latino couple elderly wearing face masks to prevent covid-19 coronavirus dementia alzheimers

Many studies are uncovering an alarming link between COVID-19 and dementia. One study found that more than 80% of 509 hospitalized COVID-19 patients had "neurologic manifestations," according to Northwestern Medicine. The brain inflammation and mini-strokes observed in COVID-19 patients may increase their risk of developing Alzheimer’s disease and other dementia, another study found. Now a new study from the UK found that people diagnosed with COVID-19 in the previous six months were more likely to develop depression, dementia, psychosis and stroke. "The study confirms the researchers suspicions that a COVID-19 diagnosis is not just related to respiratory symptoms, it is also related to psychiatric and neurological problems", Prof Dame Til Wykes, at the Institute of ...

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Why Did These Vaccine-Hesitant People Decide to Get the COVID-19 Vaccine?


Why Did These Vaccine-Hesitant People Decide to Get the COVID-19 Vaccine?

People decide to get a COVID-19 vaccine for a variety of reasons – to protect their families, to protect their health, and to help society return to normal. Some people are skeptical or hesitant to get the vaccine. Vaccine skepticism among Latinos is caused by a variety of sources, such as historical trauma from healthcare mistreatment and misinformation about vaccines that is circulated on social media. But many people are having a change of heart and deciding to get a vaccine. As a part of their ongoing research on attitudes about COVID-19, the de Beaumont Foundation, along with pollster Frank Luntz, conducted focus groups to hear from people who had changed their minds about getting a COVID-19 vaccine. Let’s hear why some of these people wanted a vaccine after ...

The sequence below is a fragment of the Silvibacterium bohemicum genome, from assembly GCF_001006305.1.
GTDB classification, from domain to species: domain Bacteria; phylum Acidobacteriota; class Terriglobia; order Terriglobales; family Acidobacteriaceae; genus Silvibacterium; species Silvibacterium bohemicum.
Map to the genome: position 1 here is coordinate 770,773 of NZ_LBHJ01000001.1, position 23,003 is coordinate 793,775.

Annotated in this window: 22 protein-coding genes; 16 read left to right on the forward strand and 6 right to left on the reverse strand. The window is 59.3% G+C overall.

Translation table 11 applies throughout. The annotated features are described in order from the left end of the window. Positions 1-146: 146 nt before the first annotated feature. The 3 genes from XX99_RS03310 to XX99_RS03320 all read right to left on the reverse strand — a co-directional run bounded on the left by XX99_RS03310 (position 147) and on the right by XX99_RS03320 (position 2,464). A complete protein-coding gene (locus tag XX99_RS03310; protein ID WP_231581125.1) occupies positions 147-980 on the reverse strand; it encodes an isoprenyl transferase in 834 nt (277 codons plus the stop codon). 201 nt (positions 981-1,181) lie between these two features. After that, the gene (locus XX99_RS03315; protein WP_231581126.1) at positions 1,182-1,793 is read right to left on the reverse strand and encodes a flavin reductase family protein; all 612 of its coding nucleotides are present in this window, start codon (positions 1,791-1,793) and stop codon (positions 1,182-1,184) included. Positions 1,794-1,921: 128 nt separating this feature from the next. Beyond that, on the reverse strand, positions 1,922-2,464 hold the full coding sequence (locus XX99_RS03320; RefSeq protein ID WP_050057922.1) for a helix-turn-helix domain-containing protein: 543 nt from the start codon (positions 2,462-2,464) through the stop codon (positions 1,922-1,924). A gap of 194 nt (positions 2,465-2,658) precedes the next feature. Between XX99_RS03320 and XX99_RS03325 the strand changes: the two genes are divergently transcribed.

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Survey: Latinos Want Major Changes to Immigration System


Latino immigrant survey

Latinos widely agree that the immigration system in the United States needs a large overhaul, according to a new survey by PEW Research. “A majority of Latino immigrants and those born in the U.S. share the view that the country’s immigration system needs fixing, and this sentiment extends across all ages and education levels,” according to researchers Jens Manuel Krogstad and Mark Hugo Lopez. While most Latinos agree changes are needed in immigration policy, priorities differ depending on political party and legal status. This survey of Latinos on immigration comes four months into the Biden presidency, which has promised to enact various changes that would help Latino immigrants. These include defunding the U.S. and Mexico border wall, ending family separation at the ...

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Calculate It: See How Much Money a Sugary Drink Tax Can Bring Your Community


Calculate Sugary Drink Tax

Sodas, juices, and other sugary drinks contribute to obesity and other health issues. This is why many communities are passing sugary drink taxes. This kind of governmental action has proven to reduce consumption of sugary drinks, and create revenue for local health programs. Can a sugary drink tax work in your community? Use the new Sugary Drink Tax Calculator from the University of Connecticut’s Rudd Center for Food Policy and Obesity to estimate the potential national or state revenue from a volume-based excise tax on sugary drinks. “This new information will hopefully help policymakers determine how much revenue a tax could raise in their communities if they were to implement one,” Dr. Tatiana Andreyeva, the Director of Economic Initiatives at the Rudd Center, said ...